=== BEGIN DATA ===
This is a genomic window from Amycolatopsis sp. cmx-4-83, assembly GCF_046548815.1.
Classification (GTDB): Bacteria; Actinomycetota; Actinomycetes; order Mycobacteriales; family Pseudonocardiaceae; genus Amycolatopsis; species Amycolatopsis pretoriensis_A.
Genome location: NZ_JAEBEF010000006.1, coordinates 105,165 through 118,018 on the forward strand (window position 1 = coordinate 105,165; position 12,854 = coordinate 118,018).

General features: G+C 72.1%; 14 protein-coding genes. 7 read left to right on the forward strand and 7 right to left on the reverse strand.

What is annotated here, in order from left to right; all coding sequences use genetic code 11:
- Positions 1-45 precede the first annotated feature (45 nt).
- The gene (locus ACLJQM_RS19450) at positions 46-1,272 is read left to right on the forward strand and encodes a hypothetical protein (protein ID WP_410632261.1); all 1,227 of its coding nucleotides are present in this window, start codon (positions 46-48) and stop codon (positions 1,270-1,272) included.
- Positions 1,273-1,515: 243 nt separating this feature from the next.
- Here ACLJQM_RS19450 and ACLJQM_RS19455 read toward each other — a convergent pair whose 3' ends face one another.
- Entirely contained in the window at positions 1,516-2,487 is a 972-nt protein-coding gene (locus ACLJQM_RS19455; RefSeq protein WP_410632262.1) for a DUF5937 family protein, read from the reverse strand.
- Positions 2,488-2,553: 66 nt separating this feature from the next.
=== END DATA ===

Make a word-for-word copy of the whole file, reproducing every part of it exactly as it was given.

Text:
This is a genomic window from Amycolatopsis sp. cmx-4-83, assembly GCF_046548815.1.
Classification (GTDB): Bacteria; Actinomycetota; Actinomycetes; order Mycobacteriales; family Pseudonocardiaceae; genus Amycolatopsis; species Amycolatopsis pretoriensis_A.
Genome location: NZ_JAEBEF010000006.1, coordinates 105,165 through 118,018 on the forward strand (window position 1 = coordinate 105,165; position 12,854 = coordinate 118,018).

General features: G+C 72.1%; 14 protein-coding genes. 7 read left to right on the forward strand and 7 right to left on the reverse strand.

What is annotated here, in order from left to right; all coding sequences use genetic code 11:
- Positions 1-45 precede the first annotated feature (45 nt).
- The gene (locus ACLJQM_RS19450) at positions 46-1,272 is read left to right on the forward strand and encodes a hypothetical protein (protein ID WP_410632261.1); all 1,227 of its coding nucleotides are present in this window, start codon (positions 46-48) and stop codon (positions 1,270-1,272) included.
- Positions 1,273-1,515: 243 nt separating this feature from the next.
- Here ACLJQM_RS19450 and ACLJQM_RS19455 read toward each other — a convergent pair whose 3' ends face one another.
- Entirely contained in the window at positions 1,516-2,487 is a 972-nt protein-coding gene (locus ACLJQM_RS19455; RefSeq protein WP_410632262.1) for a DUF5937 family protein, read from the reverse strand.
- Positions 2,488-2,553: 66 nt separating this feature from the next.